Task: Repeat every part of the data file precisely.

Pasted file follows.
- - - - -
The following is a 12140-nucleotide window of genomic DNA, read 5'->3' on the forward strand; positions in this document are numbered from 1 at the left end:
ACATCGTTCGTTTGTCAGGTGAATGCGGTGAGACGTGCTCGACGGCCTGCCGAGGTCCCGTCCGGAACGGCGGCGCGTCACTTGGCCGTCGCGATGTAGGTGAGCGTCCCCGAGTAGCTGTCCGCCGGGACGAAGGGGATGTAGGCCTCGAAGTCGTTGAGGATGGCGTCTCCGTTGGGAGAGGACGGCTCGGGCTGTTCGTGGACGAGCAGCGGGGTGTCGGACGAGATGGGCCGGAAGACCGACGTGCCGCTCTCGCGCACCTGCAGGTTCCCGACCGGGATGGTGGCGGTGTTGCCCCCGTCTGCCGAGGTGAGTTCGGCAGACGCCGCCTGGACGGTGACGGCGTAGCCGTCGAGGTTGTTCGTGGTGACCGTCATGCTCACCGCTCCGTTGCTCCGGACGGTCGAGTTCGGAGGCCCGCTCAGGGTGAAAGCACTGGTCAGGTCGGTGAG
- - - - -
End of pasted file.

The following is a 12140-nucleotide window of genomic DNA, read 5'->3' on the forward strand; positions in this document are numbered from 1 at the left end:
ACATCGTTCGTTTGTCAGGTGAATGCGGTGAGACGTGCTCGACGGCCTGCCGAGGTCCCGTCCGGAACGGCGGCGCGTCACTTGGCCGTCGCGATGTAGGTGAGCGTCCCCGAGTAGCTGTCCGCCGGGACGAAGGGGATGTAGGCCTCGAAGTCGTTGAGGATGGCGTCTCCGTTGGGAGAGGACGGCTCGGGCTGTTCGTGGACGAGCAGCGGGGTGTCGGACGAGATGGGCCGGAAGACCGACGTGCCGCTCTCGCGCACCTGCAGGTTCCCGACCGGGATGGTGGCGGTGTTGCCCCCGTCTGCCGAGGTGAGTTCGGCAGACGCCGCCTGGACGGTGACGGCGTAGCCGTCGAGGTTGTTCGTGGTGACCGTCATGCTCACCGCTCCGTTGCTCCGGACGGTCGAGTTCGGAGGCCCGCTCAGGGTGAAAGCACTGGTCAGGTCGGTGAG